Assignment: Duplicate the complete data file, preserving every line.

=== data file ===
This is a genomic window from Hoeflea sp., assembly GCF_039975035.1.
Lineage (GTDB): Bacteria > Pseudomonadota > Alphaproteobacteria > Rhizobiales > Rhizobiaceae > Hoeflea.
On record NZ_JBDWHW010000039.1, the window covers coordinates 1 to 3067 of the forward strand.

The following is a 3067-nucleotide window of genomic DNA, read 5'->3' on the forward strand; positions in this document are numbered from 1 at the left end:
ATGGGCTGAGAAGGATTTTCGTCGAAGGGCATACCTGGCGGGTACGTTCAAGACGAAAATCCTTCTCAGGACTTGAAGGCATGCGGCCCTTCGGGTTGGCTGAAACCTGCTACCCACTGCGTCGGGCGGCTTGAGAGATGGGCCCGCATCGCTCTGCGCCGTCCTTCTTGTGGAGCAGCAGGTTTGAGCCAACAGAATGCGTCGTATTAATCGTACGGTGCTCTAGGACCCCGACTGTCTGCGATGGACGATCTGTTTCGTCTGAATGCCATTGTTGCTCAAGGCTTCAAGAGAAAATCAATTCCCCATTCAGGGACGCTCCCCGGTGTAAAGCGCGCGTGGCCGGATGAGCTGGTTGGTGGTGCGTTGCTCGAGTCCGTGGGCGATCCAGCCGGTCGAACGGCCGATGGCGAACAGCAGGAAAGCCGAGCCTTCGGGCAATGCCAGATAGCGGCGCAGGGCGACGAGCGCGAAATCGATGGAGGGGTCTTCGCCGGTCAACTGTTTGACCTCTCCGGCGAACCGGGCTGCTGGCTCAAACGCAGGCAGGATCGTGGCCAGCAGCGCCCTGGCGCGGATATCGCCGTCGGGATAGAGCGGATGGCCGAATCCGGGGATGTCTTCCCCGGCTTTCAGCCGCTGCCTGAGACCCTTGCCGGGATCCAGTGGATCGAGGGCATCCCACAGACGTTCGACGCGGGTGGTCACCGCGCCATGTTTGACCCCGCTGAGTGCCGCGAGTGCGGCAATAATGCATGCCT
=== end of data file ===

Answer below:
This is a genomic window from Hoeflea sp., assembly GCF_039975035.1.
Lineage (GTDB): Bacteria > Pseudomonadota > Alphaproteobacteria > Rhizobiales > Rhizobiaceae > Hoeflea.
On record NZ_JBDWHW010000039.1, the window covers coordinates 1 to 3067 of the forward strand.

The following is a 3067-nucleotide window of genomic DNA, read 5'->3' on the forward strand; positions in this document are numbered from 1 at the left end:
ATGGGCTGAGAAGGATTTTCGTCGAAGGGCATACCTGGCGGGTACGTTCAAGACGAAAATCCTTCTCAGGACTTGAAGGCATGCGGCCCTTCGGGTTGGCTGAAACCTGCTACCCACTGCGTCGGGCGGCTTGAGAGATGGGCCCGCATCGCTCTGCGCCGTCCTTCTTGTGGAGCAGCAGGTTTGAGCCAACAGAATGCGTCGTATTAATCGTACGGTGCTCTAGGACCCCGACTGTCTGCGATGGACGATCTGTTTCGTCTGAATGCCATTGTTGCTCAAGGCTTCAAGAGAAAATCAATTCCCCATTCAGGGACGCTCCCCGGTGTAAAGCGCGCGTGGCCGGATGAGCTGGTTGGTGGTGCGTTGCTCGAGTCCGTGGGCGATCCAGCCGGTCGAACGGCCGATGGCGAACAGCAGGAAAGCCGAGCCTTCGGGCAATGCCAGATAGCGGCGCAGGGCGACGAGCGCGAAATCGATGGAGGGGTCTTCGCCGGTCAACTGTTTGACCTCTCCGGCGAACCGGGCTGCTGGCTCAAACGCAGGCAGGATCGTGGCCAGCAGCGCCCTGGCGCGGATATCGCCGTCGGGATAGAGCGGATGGCCGAATCCGGGGATGTCTTCCCCGGCTTTCAGCCGCTGCCTGAGACCCTTGCCGGGATCCAGTGGATCGAGGGCATCCCACAGACGTTCGACGCGGGTGGTCACCGCGCCATGTTTGACCCCGCTGAGTGCCGCGAGTGCGGCAATAATGCATGCCT